Cinderella

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Related to Cinderella syndrome: Cinderella complex, Sleeping beauty syndrome

Cin·der·el·la

 (sĭn′də-rĕl′ə)
n.
One that unexpectedly achieves recognition or success after a period of obscurity and neglect.

[After Cinderella, , the fairy-tale character who escapes from a life of drudgery and marries a prince, translation of French Cendrillon.]

Cinderella

(ˌsɪndəˈrɛlə)
n
1. a girl who achieves fame after being obscure
2.
a. a poor, neglected, or unsuccessful person or thing
b. (as modifier): a Cinderella service within the NHS.
3. (modifier) relating to dramatic success: a Cinderella story.
[C19: after Cinderella, the heroine of a fairy tale who is aided by a fairy godmother]

Cin•der•el•la

(ˌsɪn dəˈrɛl ə)

n., pl. -las.
1. a heroine of a fairy tale who is maltreated by a stepmother but achieves happiness and marries a prince through the intervention of a fairy godmother.
2. a person who achieves sudden success, esp. after obscurity or neglect.
ThesaurusAntonymsRelated WordsSynonymsLegend:
Noun1.Cinderella - a woman whose merits were not been recognized but who then achieves sudden success and recognitionCinderella - a woman whose merits were not been recognized but who then achieves sudden success and recognition
adult female, woman - an adult female person (as opposed to a man); "the woman kept house while the man hunted"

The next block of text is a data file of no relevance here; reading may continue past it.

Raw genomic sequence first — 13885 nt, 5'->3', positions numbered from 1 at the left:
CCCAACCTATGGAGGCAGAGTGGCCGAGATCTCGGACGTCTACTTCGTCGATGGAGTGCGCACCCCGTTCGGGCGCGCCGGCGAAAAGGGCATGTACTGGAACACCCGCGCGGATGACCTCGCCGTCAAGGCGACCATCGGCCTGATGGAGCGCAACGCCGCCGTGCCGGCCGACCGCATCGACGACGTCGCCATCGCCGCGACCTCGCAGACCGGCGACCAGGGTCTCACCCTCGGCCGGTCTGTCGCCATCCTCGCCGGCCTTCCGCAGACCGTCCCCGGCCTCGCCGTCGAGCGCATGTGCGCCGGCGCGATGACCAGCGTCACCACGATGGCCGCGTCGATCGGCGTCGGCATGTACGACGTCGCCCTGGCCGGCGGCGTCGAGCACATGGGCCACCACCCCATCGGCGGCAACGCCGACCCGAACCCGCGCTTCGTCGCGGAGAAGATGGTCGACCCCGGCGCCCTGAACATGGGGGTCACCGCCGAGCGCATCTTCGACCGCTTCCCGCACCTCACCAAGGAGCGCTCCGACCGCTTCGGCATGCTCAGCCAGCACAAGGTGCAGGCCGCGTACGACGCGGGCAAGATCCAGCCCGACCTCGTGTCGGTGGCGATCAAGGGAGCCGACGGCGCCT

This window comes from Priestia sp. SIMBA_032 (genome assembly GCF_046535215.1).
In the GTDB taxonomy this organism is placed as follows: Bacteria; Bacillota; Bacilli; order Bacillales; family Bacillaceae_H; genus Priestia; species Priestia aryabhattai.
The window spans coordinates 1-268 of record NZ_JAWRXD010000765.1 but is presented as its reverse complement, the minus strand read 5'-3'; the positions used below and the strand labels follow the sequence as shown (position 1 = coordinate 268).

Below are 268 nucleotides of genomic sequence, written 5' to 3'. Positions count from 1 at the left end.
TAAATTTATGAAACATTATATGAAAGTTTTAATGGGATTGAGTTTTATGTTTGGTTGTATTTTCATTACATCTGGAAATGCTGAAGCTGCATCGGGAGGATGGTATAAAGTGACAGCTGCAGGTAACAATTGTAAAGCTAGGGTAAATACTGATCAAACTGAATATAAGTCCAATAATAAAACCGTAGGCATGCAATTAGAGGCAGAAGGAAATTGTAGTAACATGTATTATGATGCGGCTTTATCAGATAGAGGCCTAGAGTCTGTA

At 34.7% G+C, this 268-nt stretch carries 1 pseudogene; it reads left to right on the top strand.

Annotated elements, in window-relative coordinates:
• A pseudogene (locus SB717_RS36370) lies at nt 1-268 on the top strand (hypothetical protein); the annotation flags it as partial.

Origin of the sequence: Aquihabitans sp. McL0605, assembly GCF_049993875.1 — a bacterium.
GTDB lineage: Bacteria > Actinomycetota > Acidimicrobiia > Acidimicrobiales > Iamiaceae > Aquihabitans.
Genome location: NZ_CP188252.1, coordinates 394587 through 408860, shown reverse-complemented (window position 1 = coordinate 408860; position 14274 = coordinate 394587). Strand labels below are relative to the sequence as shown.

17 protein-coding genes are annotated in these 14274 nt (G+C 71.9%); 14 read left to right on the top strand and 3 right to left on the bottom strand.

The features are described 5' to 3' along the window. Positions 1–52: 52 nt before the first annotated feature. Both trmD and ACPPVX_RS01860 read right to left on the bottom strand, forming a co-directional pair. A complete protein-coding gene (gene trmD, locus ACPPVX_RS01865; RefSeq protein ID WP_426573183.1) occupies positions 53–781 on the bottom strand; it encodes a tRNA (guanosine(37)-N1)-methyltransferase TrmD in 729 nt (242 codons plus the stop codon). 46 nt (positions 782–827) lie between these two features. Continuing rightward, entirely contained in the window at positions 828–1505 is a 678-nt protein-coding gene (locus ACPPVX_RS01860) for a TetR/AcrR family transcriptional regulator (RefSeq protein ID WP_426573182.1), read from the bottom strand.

2.Cinderella - a fictional young girl who is saved from her stepmother and stepsisters by her fairy godmother and a handsome prince
Translations
Popelka
Askepot
Cindrulino
Tuhkimo
Pepeljuga
Hamupipőke
シンデレラ
Askepott
Cinderela
Popoluška
Pepelka
Pepeljuga
Askungen

Cinderella

[ˌsɪndəˈrelə] NCenicienta f
it's the Cinderella of the artses la hermana pobre de las artes

Cinderella

[ˌsɪndəˈrɛlə] nCendrillon

Cinderella

n (lit, fig)Aschenputtel nt

Cinderella

[ˌsɪndəˈrɛlə] nCenerentola
References in periodicals archive ?
Somehow we all love to see an underdog doing so well and reading reports of players dropped from the more prestigious football teams to make such a comeback somehow seems to appeal to the Cinderella syndrome we apparently all relate to.
Their topics include definitions and the roots of oppression, lessons from inquiries, physical and physiological factors in child development, psychosocial factors in child development, the fear factor, siblings and the Cinderella syndrome, inappropriate roles for children, from assessment to response, attachment issues, family support and intervention, and promoting resilience in children.